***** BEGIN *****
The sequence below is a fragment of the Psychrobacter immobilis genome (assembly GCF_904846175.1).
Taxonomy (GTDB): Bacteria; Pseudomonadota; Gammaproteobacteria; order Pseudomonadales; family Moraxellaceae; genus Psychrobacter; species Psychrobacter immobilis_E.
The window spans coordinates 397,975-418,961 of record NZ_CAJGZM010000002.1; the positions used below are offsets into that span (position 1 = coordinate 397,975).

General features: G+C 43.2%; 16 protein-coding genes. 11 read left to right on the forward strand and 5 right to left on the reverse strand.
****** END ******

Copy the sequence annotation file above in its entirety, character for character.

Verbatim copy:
The sequence below is a fragment of the Psychrobacter immobilis genome (assembly GCF_904846175.1).
Taxonomy (GTDB): Bacteria; Pseudomonadota; Gammaproteobacteria; order Pseudomonadales; family Moraxellaceae; genus Psychrobacter; species Psychrobacter immobilis_E.
The window spans coordinates 397,975-418,961 of record NZ_CAJGZM010000002.1; the positions used below are offsets into that span (position 1 = coordinate 397,975).

General features: G+C 43.2%; 16 protein-coding genes. 11 read left to right on the forward strand and 5 right to left on the reverse strand.